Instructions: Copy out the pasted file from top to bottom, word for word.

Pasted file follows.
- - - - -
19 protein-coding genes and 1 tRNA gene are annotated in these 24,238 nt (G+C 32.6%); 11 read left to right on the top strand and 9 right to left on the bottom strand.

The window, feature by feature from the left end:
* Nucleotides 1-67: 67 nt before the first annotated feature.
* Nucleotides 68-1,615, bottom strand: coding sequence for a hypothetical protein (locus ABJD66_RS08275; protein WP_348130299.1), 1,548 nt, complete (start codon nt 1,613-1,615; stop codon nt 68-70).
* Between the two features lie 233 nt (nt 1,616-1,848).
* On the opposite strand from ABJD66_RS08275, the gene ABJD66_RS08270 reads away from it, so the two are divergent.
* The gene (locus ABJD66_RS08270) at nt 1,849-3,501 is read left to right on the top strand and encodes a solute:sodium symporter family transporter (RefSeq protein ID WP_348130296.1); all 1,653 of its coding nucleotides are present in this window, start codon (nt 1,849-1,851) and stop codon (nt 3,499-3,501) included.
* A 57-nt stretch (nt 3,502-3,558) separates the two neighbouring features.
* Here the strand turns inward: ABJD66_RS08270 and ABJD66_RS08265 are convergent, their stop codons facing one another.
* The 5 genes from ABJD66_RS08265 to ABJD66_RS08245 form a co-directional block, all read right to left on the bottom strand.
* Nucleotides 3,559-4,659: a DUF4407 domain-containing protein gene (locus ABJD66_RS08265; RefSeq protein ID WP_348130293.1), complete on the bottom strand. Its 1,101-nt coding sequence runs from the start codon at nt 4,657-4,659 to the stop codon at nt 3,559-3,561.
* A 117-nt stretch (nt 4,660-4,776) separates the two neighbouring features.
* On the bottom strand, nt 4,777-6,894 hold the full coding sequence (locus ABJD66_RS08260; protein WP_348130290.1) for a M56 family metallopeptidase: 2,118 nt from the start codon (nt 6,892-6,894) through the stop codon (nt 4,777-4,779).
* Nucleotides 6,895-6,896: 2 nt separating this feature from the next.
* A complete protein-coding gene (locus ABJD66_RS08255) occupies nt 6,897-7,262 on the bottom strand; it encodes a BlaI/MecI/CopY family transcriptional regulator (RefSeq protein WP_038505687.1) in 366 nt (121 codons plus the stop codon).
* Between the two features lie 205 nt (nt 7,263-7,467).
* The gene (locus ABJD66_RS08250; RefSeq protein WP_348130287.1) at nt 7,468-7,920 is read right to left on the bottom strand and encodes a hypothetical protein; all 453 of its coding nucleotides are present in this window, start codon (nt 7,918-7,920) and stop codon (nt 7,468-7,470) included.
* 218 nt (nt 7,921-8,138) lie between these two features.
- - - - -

19 protein-coding genes and 1 tRNA gene are annotated in these 24,238 nt (G+C 32.6%); 11 read left to right on the top strand and 9 right to left on the bottom strand.

The window, feature by feature from the left end:
* Nucleotides 1-67: 67 nt before the first annotated feature.
* Nucleotides 68-1,615, bottom strand: coding sequence for a hypothetical protein (locus ABJD66_RS08275; protein WP_348130299.1), 1,548 nt, complete (start codon nt 1,613-1,615; stop codon nt 68-70).
* Between the two features lie 233 nt (nt 1,616-1,848).
* On the opposite strand from ABJD66_RS08275, the gene ABJD66_RS08270 reads away from it, so the two are divergent.
* The gene (locus ABJD66_RS08270) at nt 1,849-3,501 is read left to right on the top strand and encodes a solute:sodium symporter family transporter (RefSeq protein ID WP_348130296.1); all 1,653 of its coding nucleotides are present in this window, start codon (nt 1,849-1,851) and stop codon (nt 3,499-3,501) included.
* A 57-nt stretch (nt 3,502-3,558) separates the two neighbouring features.
* Here the strand turns inward: ABJD66_RS08270 and ABJD66_RS08265 are convergent, their stop codons facing one another.
* The 5 genes from ABJD66_RS08265 to ABJD66_RS08245 form a co-directional block, all read right to left on the bottom strand.
* Nucleotides 3,559-4,659: a DUF4407 domain-containing protein gene (locus ABJD66_RS08265; RefSeq protein ID WP_348130293.1), complete on the bottom strand. Its 1,101-nt coding sequence runs from the start codon at nt 4,657-4,659 to the stop codon at nt 3,559-3,561.
* A 117-nt stretch (nt 4,660-4,776) separates the two neighbouring features.
* On the bottom strand, nt 4,777-6,894 hold the full coding sequence (locus ABJD66_RS08260; protein WP_348130290.1) for a M56 family metallopeptidase: 2,118 nt from the start codon (nt 6,892-6,894) through the stop codon (nt 4,777-4,779).
* Nucleotides 6,895-6,896: 2 nt separating this feature from the next.
* A complete protein-coding gene (locus ABJD66_RS08255) occupies nt 6,897-7,262 on the bottom strand; it encodes a BlaI/MecI/CopY family transcriptional regulator (RefSeq protein WP_038505687.1) in 366 nt (121 codons plus the stop codon).
* Between the two features lie 205 nt (nt 7,263-7,467).
* The gene (locus ABJD66_RS08250; RefSeq protein WP_348130287.1) at nt 7,468-7,920 is read right to left on the bottom strand and encodes a hypothetical protein; all 453 of its coding nucleotides are present in this window, start codon (nt 7,918-7,920) and stop codon (nt 7,468-7,470) included.
* 218 nt (nt 7,921-8,138) lie between these two features.